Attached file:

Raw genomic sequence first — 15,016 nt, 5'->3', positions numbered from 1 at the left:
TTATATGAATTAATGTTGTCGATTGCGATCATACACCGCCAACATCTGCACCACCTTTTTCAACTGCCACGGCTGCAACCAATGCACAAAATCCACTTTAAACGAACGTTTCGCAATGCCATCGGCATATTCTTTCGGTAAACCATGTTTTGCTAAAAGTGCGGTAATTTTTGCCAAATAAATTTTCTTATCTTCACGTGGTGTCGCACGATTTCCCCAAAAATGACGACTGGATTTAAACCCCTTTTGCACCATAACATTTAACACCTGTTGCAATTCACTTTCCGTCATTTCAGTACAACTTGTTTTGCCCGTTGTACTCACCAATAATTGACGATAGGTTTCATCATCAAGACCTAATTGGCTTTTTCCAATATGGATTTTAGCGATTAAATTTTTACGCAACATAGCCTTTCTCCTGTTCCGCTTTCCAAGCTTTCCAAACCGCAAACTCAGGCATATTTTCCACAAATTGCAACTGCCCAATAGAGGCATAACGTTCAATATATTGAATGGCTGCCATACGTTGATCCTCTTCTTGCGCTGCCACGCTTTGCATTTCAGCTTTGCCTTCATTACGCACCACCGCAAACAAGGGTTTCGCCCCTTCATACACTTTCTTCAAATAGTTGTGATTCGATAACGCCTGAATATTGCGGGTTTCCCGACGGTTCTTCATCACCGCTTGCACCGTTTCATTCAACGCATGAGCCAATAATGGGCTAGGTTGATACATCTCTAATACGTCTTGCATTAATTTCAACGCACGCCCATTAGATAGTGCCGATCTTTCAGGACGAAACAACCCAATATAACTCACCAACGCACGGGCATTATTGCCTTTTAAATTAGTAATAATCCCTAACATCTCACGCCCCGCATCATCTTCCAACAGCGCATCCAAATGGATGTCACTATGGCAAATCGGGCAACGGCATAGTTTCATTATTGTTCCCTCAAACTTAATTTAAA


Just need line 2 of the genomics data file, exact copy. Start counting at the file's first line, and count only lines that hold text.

TTATATGAATTAATGTTGTCGATTGCGATCATACACCGCCAACATCTGCACCACCTTTTTCAACTGCCACGGCTGCAACCAATGCACAAAATCCACTTTAAACGAACGTTTCGCAATGCCATCGGCATATTCTTTCGGTAAACCATGTTTTGCTAAAAGTGCGGTAATTTTTGCCAAATAAATTTTCTTATCTTCACGTGGTGTCGCACGATTTCCCCAAAAATGACGACTGGATTTAAACCCCTTTTGCACCATAACATTTAACACCTGTTGCAATTCACTTTCCGTCATTTCAGTACAACTTGTTTTGCCCGTTGTACTCACCAATAATTGACGATAGGTTTCATCATCAAGACCTAATTGGCTTTTTCCAATATGGATTTTAGCGATTAAATTTTTACGCAACATAGCCTTTCTCCTGTTCCGCTTTCCAAGCTTTCCAAACCGCAAACTCAGGCATATTTTCCACAAATTGCAACTGCCCAATAGAGGCATAACGTTCAATATATTGAATGGCTGCCATACGTTGATCCTCTTCTTGCGCTGCCACGCTTTGCATTTCAGCTTTGCCTTCATTACGCACCACCGCAAACAAGGGTTTCGCCCCTTCATACACTTTCTTCAAATAGTTGTGATTCGATAACGCCTGAATATTGCGGGTTTCCCGACGGTTCTTCATCACCGCTTGCACCGTTTCATTCAACGCATGAGCCAATAATGGGCTAGGTTGATACATCTCTAATACGTCTTGCATTAATTTCAACGCACGCCCATTAGATAGTGCCGATCTTTCAGGACGAAACAACCCAATATAACTCACCAACGCACGGGCATTATTGCCTTTTAAATTAGTAATAATCCCTAACATCTCACGCCCCGCATCATCTTCCAACAGCGCATCCAAATGGATGTCACTATGGCAAATCGGGCAACGGCATAGTTTCATTATTGTTCCCTCAAACTTAATTTAAA